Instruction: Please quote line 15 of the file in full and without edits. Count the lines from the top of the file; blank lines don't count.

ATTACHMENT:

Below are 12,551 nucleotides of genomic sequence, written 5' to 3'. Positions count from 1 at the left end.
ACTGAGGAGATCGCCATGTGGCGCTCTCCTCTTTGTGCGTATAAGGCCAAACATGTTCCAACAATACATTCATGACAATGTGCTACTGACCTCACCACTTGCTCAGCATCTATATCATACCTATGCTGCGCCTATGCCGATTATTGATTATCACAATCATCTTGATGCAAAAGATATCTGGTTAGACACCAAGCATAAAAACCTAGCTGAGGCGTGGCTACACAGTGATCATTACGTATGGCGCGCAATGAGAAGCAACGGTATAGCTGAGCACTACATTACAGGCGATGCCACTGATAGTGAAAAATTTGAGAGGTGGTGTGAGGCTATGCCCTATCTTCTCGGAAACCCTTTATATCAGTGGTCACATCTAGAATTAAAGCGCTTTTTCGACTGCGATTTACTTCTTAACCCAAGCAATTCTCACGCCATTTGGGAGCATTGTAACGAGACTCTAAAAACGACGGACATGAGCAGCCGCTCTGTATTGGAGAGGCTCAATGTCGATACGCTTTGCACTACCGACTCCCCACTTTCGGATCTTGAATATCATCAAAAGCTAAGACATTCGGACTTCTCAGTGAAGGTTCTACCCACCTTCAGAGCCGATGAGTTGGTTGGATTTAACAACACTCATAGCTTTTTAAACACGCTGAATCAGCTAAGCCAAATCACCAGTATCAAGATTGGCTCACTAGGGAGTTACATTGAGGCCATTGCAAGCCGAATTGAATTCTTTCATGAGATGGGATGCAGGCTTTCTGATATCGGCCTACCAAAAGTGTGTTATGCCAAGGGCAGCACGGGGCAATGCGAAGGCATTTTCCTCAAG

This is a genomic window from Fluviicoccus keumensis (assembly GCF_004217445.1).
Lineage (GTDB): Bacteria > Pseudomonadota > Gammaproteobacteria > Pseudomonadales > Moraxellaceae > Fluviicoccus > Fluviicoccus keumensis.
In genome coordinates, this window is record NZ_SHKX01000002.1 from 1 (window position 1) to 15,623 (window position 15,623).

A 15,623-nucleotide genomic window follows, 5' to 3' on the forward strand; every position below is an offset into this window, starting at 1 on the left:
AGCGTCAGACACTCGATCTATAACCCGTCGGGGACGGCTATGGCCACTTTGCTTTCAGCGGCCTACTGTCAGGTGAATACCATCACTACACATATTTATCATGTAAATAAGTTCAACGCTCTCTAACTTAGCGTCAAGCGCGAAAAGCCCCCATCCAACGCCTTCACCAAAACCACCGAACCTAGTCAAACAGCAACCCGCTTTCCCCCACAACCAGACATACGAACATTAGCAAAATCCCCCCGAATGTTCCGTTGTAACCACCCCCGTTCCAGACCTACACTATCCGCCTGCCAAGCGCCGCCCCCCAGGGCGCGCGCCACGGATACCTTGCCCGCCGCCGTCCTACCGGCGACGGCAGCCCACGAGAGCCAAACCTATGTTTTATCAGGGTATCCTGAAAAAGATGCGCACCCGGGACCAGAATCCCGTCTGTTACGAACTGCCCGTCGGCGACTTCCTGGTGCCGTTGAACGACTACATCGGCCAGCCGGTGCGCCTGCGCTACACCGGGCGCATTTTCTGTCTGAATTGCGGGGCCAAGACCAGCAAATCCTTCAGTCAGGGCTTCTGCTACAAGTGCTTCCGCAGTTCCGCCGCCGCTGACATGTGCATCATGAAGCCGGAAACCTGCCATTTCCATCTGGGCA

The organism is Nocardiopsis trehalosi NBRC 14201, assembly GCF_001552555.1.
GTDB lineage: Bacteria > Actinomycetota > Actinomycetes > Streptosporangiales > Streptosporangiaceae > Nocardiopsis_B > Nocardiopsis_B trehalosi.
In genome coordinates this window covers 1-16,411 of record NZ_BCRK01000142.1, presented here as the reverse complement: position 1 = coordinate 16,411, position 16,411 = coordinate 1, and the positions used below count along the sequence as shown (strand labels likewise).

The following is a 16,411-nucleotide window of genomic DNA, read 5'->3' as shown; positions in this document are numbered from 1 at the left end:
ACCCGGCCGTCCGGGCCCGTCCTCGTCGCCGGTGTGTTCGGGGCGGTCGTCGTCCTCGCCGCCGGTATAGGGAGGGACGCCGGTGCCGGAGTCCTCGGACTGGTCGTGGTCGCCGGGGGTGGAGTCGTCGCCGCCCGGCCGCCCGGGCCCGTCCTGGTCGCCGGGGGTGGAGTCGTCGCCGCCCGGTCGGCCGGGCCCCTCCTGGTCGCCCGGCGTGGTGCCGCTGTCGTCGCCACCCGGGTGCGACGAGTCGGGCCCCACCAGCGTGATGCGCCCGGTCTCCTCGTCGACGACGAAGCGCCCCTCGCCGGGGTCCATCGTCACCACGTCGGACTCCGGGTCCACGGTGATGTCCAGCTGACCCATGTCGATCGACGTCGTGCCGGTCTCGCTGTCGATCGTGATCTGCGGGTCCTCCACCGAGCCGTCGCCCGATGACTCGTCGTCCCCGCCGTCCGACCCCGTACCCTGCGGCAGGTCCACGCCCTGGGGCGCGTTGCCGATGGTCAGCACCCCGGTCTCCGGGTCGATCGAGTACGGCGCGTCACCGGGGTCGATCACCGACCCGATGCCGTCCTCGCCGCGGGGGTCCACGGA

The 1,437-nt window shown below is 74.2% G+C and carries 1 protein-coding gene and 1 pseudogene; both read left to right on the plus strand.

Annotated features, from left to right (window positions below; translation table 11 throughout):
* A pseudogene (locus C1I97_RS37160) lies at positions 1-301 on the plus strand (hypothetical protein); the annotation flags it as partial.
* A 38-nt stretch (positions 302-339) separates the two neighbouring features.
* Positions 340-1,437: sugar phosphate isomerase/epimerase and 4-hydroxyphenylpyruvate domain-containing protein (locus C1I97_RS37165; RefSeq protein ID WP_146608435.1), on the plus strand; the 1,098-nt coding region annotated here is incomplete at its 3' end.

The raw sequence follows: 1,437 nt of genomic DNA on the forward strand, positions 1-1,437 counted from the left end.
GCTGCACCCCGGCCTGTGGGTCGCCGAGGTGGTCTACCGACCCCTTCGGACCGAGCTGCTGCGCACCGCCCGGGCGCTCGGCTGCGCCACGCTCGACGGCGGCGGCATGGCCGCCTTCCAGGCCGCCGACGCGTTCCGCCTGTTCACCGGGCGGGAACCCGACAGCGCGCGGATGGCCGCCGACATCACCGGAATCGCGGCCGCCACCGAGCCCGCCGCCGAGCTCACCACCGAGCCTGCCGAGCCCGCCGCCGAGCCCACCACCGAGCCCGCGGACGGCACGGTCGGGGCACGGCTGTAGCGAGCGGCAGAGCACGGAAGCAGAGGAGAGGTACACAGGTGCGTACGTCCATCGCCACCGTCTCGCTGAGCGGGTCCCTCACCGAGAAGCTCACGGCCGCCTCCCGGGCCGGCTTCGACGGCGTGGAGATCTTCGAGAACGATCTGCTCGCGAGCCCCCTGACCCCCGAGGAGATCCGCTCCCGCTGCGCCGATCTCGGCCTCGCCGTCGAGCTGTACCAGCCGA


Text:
* A pseudogene (locus C1I97_RS37160) lies at positions 1-301 on the plus strand (hypothetical protein); the annotation flags it as partial.